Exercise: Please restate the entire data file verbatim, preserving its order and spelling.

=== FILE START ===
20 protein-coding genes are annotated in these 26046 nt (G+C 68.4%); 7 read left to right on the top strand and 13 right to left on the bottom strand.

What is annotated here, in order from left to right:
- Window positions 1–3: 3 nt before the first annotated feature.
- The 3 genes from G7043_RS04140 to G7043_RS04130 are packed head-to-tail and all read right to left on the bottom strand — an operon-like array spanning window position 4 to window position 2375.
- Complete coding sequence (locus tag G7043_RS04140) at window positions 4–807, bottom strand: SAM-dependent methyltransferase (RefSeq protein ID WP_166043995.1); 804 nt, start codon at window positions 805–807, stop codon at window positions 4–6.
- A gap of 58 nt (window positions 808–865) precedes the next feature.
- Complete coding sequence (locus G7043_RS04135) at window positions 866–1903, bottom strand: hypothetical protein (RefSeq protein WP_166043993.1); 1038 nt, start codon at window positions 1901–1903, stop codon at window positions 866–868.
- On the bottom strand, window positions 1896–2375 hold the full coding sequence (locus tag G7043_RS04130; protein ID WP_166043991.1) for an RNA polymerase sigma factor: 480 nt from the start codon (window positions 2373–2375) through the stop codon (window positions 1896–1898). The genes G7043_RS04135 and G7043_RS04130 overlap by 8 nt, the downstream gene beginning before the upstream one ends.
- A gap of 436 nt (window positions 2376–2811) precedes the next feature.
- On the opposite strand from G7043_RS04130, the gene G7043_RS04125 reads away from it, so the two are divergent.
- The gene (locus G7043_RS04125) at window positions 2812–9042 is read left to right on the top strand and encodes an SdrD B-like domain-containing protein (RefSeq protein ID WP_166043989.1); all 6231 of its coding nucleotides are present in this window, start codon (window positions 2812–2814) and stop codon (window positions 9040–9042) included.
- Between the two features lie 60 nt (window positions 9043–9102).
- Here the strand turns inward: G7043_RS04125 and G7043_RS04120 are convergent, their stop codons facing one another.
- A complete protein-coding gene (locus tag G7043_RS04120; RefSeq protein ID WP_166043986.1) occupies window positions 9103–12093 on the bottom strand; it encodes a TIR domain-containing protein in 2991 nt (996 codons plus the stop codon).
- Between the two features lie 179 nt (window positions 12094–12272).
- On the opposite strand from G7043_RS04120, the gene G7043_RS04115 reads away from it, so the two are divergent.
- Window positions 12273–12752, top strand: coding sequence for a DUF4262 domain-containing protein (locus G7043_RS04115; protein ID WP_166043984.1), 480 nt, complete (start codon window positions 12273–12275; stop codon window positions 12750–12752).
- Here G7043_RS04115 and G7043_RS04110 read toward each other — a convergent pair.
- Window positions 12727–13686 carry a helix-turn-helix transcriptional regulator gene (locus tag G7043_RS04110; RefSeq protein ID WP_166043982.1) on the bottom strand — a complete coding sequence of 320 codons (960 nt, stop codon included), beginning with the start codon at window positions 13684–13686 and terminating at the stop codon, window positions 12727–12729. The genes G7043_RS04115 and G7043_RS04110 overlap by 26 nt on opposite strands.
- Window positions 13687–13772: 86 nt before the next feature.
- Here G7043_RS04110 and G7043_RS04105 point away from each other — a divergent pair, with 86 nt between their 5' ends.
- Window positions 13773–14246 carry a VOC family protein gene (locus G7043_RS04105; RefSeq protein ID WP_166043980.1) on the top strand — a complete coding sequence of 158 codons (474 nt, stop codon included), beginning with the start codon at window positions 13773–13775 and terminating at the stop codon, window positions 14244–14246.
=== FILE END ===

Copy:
20 protein-coding genes are annotated in these 26046 nt (G+C 68.4%); 7 read left to right on the top strand and 13 right to left on the bottom strand.

What is annotated here, in order from left to right:
- Window positions 1–3: 3 nt before the first annotated feature.
- The 3 genes from G7043_RS04140 to G7043_RS04130 are packed head-to-tail and all read right to left on the bottom strand — an operon-like array spanning window position 4 to window position 2375.
- Complete coding sequence (locus tag G7043_RS04140) at window positions 4–807, bottom strand: SAM-dependent methyltransferase (RefSeq protein ID WP_166043995.1); 804 nt, start codon at window positions 805–807, stop codon at window positions 4–6.
- A gap of 58 nt (window positions 808–865) precedes the next feature.
- Complete coding sequence (locus G7043_RS04135) at window positions 866–1903, bottom strand: hypothetical protein (RefSeq protein WP_166043993.1); 1038 nt, start codon at window positions 1901–1903, stop codon at window positions 866–868.
- On the bottom strand, window positions 1896–2375 hold the full coding sequence (locus tag G7043_RS04130; protein ID WP_166043991.1) for an RNA polymerase sigma factor: 480 nt from the start codon (window positions 2373–2375) through the stop codon (window positions 1896–1898). The genes G7043_RS04135 and G7043_RS04130 overlap by 8 nt, the downstream gene beginning before the upstream one ends.
- A gap of 436 nt (window positions 2376–2811) precedes the next feature.
- On the opposite strand from G7043_RS04130, the gene G7043_RS04125 reads away from it, so the two are divergent.
- The gene (locus G7043_RS04125) at window positions 2812–9042 is read left to right on the top strand and encodes an SdrD B-like domain-containing protein (RefSeq protein ID WP_166043989.1); all 6231 of its coding nucleotides are present in this window, start codon (window positions 2812–2814) and stop codon (window positions 9040–9042) included.
- Between the two features lie 60 nt (window positions 9043–9102).
- Here the strand turns inward: G7043_RS04125 and G7043_RS04120 are convergent, their stop codons facing one another.
- A complete protein-coding gene (locus tag G7043_RS04120; RefSeq protein ID WP_166043986.1) occupies window positions 9103–12093 on the bottom strand; it encodes a TIR domain-containing protein in 2991 nt (996 codons plus the stop codon).
- Between the two features lie 179 nt (window positions 12094–12272).
- On the opposite strand from G7043_RS04120, the gene G7043_RS04115 reads away from it, so the two are divergent.
- Window positions 12273–12752, top strand: coding sequence for a DUF4262 domain-containing protein (locus G7043_RS04115; protein ID WP_166043984.1), 480 nt, complete (start codon window positions 12273–12275; stop codon window positions 12750–12752).
- Here G7043_RS04115 and G7043_RS04110 read toward each other — a convergent pair.
- Window positions 12727–13686 carry a helix-turn-helix transcriptional regulator gene (locus tag G7043_RS04110; RefSeq protein ID WP_166043982.1) on the bottom strand — a complete coding sequence of 320 codons (960 nt, stop codon included), beginning with the start codon at window positions 13684–13686 and terminating at the stop codon, window positions 12727–12729. The genes G7043_RS04115 and G7043_RS04110 overlap by 26 nt on opposite strands.
- Window positions 13687–13772: 86 nt before the next feature.
- Here G7043_RS04110 and G7043_RS04105 point away from each other — a divergent pair, with 86 nt between their 5' ends.
- Window positions 13773–14246 carry a VOC family protein gene (locus G7043_RS04105; RefSeq protein ID WP_166043980.1) on the top strand — a complete coding sequence of 158 codons (474 nt, stop codon included), beginning with the start codon at window positions 13773–13775 and terminating at the stop codon, window positions 14244–14246.